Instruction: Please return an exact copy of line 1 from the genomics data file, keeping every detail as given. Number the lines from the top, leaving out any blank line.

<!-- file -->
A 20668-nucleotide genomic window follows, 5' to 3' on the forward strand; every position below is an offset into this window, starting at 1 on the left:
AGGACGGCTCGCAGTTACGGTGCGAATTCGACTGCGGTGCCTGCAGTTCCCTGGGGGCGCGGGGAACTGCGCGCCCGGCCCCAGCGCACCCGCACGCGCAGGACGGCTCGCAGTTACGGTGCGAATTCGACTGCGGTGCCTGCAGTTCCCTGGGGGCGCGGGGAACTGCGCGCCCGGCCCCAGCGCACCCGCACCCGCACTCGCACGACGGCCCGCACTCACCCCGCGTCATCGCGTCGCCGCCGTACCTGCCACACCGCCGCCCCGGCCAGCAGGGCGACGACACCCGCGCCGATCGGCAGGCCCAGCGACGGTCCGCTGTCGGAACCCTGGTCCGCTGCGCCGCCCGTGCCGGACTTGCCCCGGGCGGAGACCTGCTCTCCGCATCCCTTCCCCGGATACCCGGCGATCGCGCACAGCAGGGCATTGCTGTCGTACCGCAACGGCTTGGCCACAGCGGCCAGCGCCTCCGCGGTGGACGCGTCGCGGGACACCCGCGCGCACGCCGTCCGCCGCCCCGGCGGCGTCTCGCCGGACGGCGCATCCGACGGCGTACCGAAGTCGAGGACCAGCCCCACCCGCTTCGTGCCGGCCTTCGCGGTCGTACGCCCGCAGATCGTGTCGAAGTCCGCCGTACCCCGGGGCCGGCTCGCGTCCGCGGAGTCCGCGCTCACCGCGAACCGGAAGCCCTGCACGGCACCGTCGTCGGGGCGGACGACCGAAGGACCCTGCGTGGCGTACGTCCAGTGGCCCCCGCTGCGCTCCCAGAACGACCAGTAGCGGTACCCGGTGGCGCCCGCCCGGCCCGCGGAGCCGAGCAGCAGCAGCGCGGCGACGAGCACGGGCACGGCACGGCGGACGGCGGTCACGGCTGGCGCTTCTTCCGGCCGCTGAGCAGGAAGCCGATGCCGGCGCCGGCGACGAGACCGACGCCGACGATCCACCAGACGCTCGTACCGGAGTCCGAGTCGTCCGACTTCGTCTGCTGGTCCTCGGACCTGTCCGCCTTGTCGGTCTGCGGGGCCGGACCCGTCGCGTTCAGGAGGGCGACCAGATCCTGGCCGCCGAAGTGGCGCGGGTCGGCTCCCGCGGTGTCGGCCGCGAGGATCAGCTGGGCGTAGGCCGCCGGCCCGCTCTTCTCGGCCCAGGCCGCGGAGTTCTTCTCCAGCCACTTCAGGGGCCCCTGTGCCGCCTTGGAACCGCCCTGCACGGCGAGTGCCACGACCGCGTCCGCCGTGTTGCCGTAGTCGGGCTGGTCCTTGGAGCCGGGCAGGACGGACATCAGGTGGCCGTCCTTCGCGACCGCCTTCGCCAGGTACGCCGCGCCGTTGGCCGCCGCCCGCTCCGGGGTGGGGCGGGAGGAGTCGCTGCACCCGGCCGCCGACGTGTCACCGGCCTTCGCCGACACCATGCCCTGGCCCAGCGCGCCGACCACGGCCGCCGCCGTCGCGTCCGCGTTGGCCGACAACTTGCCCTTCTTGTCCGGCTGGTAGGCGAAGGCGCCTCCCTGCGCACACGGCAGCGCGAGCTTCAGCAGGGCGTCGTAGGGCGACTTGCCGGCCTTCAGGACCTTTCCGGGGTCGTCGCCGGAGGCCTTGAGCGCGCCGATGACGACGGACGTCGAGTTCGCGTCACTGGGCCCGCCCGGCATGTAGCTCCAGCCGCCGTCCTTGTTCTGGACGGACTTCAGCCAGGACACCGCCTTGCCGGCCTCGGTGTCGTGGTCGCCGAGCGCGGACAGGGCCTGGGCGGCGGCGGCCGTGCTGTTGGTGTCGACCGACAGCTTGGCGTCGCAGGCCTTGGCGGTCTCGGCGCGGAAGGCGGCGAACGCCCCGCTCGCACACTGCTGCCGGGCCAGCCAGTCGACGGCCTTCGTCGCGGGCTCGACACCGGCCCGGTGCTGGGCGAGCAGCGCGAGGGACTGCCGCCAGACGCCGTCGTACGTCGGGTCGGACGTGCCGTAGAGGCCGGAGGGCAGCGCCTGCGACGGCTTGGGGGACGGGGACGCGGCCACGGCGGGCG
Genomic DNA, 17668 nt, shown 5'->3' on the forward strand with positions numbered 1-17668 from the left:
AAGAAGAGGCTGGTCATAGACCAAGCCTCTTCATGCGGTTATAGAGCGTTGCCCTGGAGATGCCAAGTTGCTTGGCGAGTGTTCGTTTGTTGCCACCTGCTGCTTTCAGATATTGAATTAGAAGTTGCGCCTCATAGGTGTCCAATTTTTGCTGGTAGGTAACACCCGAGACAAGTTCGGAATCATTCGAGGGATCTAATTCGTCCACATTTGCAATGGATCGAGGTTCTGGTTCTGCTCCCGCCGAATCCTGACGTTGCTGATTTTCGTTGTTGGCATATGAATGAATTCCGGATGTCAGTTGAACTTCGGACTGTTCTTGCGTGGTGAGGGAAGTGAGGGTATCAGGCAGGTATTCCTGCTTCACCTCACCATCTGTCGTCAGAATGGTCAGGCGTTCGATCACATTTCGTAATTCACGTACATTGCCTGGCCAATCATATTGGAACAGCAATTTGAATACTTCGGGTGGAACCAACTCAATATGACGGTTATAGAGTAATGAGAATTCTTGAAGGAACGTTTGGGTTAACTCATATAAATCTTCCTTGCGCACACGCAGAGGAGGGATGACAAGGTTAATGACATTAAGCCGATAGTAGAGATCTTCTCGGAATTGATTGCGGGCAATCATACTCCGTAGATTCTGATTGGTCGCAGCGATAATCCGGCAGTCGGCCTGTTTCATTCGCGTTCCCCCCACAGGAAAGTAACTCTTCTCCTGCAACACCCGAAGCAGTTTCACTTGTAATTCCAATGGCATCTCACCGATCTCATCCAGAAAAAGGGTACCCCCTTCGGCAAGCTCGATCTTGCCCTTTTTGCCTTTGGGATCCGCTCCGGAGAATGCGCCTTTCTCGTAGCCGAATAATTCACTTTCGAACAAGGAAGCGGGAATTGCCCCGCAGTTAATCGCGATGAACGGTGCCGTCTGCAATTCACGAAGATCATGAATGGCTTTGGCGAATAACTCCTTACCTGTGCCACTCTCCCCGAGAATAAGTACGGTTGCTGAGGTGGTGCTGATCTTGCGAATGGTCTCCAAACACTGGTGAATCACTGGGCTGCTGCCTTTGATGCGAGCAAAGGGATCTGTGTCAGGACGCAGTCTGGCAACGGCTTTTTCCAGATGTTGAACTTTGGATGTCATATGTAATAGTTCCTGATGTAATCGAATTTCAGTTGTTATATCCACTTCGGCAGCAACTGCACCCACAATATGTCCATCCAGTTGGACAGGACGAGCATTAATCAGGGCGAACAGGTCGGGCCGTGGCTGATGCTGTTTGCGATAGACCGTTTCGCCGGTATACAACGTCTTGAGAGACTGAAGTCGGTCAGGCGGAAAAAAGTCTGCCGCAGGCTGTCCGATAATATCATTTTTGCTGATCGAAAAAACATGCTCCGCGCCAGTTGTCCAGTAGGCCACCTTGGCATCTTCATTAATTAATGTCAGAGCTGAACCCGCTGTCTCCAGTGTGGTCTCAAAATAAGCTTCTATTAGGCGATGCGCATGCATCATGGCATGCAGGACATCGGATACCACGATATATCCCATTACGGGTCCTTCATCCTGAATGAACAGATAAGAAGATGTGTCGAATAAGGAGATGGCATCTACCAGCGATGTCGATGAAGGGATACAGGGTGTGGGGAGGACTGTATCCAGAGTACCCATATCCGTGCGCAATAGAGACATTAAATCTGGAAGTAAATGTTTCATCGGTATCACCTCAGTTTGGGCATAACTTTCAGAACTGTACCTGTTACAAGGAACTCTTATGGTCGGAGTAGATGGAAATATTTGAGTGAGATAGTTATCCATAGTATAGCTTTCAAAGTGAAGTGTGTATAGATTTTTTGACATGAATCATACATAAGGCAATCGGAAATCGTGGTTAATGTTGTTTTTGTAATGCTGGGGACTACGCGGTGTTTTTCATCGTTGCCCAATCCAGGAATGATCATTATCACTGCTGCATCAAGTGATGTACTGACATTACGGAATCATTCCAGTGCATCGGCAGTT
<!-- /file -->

A 20668-nucleotide genomic window follows, 5' to 3' on the forward strand; every position below is an offset into this window, starting at 1 on the left: